An 'either/or' situation would be starkly posed. Trotsky wrote of "two opposite tendencies ... growing up". The log-jam could be broken in one of two ways. Either the working class would move to reclaim control and management in society by carrying through a political revolution against Stalin and his clique.
Alternatively, elements within the bureaucratic elite would move to carry through a social counter-revolution - establishing capitalism beginning with taking the banks and major industries into their own hands, possibly using co-operatives as a "transitional form of property" to provide initial cover for stealing the state owned assets.
In 'The Rise of Militant', Peter Taaffe - political secretary of the Socialist Party - cites a speech by Terry Fields, the late Labour MP and supporter of Militant (forerunner of the Socialist), who addressed a meeting of 600 workers from across Russia, including many striking coal-miners, in Novokuznetsk in the spring of 1990.
Terry was warmly received by the conference as he expressed the widespread solidarity of the international working class. He turned to the question of the market, with the aim of dispelling illusions that capitalism for them would be like that in Britain, Sweden or the US.
Terry explained it would be more like that in Latin America bringing mass unemployment, hyperinflation and dictatorship. Then he was interrupted by a worker saying, "We've had enough!" Many miners in the new independent union at that time had the idea that selling their coal on the world market would be more profitable for them than providing the party bosses in Moscow with a good life.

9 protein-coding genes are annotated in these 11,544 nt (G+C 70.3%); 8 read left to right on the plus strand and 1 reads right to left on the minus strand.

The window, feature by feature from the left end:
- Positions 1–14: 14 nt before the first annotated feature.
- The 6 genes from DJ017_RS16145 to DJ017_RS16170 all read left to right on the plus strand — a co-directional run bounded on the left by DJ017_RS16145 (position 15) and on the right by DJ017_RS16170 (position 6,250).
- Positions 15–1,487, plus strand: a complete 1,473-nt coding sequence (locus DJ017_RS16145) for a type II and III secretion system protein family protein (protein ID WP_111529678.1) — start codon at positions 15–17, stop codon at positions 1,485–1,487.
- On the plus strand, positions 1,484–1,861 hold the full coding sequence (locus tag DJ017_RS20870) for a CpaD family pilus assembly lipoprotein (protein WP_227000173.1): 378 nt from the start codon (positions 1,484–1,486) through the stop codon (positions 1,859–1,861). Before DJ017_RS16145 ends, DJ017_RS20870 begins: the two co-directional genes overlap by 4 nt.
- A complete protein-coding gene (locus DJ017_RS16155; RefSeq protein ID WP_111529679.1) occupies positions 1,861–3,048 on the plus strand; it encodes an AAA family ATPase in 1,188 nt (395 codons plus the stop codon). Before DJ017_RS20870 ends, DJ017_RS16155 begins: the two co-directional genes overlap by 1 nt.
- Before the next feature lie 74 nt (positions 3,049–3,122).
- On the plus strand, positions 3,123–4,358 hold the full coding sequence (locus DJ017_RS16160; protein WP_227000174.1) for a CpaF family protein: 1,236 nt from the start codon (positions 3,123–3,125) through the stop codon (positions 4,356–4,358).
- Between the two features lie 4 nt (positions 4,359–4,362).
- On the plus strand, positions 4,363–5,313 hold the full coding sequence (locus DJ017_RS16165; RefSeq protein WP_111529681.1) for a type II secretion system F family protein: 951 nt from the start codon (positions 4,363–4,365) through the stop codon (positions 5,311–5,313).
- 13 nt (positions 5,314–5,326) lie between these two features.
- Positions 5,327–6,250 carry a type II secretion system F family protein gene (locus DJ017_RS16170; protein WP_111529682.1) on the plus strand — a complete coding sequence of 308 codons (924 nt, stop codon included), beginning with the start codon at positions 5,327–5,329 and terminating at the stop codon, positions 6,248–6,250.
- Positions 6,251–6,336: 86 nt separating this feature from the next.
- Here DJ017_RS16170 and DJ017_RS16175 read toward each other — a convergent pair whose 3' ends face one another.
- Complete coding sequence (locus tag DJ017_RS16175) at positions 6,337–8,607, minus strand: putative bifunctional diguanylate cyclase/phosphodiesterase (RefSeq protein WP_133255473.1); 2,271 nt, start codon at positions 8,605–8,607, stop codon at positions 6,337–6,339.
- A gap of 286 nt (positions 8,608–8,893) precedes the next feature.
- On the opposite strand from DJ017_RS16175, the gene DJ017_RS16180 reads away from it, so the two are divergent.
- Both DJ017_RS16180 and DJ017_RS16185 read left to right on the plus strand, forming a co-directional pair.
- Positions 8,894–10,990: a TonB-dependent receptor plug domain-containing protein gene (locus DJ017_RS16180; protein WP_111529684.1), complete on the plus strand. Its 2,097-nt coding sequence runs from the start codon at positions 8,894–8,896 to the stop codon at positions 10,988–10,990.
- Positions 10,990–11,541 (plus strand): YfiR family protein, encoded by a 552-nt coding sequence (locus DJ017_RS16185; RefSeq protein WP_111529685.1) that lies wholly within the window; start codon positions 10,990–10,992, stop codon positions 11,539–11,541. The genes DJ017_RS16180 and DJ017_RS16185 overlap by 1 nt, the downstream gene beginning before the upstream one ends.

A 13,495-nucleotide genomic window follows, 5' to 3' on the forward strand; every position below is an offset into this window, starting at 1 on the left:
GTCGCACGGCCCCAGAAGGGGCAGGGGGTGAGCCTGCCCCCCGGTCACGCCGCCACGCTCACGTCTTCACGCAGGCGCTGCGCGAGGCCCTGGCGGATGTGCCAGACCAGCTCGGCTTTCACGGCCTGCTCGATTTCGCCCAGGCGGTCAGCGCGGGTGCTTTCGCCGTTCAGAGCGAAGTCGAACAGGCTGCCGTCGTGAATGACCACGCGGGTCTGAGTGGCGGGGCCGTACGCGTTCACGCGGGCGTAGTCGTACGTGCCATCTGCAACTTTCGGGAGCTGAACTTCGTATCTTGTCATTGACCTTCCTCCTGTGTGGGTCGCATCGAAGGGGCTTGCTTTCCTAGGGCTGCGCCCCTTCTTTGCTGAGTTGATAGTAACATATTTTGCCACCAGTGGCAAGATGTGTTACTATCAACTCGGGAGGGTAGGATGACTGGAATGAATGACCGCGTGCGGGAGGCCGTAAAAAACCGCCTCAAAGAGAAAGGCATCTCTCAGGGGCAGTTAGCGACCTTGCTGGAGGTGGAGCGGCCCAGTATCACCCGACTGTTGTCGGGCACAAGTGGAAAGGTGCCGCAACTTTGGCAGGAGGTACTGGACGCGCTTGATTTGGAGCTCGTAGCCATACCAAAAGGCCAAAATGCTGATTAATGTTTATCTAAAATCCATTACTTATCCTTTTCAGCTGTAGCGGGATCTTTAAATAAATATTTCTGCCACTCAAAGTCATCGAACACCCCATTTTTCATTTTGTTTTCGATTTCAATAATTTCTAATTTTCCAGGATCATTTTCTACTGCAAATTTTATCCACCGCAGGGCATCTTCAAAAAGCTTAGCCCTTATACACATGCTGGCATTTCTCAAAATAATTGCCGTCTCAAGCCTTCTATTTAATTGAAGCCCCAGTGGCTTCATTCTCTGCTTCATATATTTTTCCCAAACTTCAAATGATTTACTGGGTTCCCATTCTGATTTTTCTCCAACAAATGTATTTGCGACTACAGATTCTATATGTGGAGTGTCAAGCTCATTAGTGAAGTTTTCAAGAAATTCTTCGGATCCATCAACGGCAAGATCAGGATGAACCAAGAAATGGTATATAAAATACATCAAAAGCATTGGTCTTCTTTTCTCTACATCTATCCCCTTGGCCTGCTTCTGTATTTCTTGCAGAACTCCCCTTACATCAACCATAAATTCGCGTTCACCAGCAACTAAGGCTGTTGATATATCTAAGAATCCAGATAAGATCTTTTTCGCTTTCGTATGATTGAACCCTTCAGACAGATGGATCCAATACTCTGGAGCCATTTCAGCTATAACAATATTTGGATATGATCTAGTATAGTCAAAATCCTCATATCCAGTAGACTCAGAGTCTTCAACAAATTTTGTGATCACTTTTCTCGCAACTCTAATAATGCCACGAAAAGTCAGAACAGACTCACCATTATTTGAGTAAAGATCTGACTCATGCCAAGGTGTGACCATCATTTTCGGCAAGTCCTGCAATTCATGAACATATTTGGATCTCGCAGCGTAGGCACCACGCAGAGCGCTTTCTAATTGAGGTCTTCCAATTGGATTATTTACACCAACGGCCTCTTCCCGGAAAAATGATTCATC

Many compared their dire straits with that of workers in an apparently still booming Europe. They compared the indecisive Gorbachev with the 'Iron Lady' Thatcher, without knowing what she was inflicting on the working class in Britain.
Thatcher had defeated Britain's miners using massed forces of the state against their year-long strike (and assisted by the refusal of the right-wing Labour Party and trade union tops to provide effective solidarity).
She had also got the courts to defeat the supremely popular socialist councillors in Liverpool who had refused to accept her orders to cut jobs and services, and she had engaged in battle with 18 million working class people (organised by the Militant-led All Britain Anti-Poll Tax Union campaign) who refused to pay her iniquitous poll tax - and lost!
Thatcher had also given her backing to right-wing former dissident Lech Walesa in Poland who, in the absence of a working-class alternative, was proceeding apace with establishing a market economy after the eventual failure of General Jaruzelski's 1981 Stalinist coup.
In the 'Soviet Union' of 1990, a few hard-line Stalinists had been arguing for a return to the military-police methods of the past. A certain Colonel Alksnis advocated a 'Committee of National Salvation' to replace Gorbachev but also block the path of Boris Yeltsin. But those already well in the ascendancy were the proponents of the 'transition to the market'.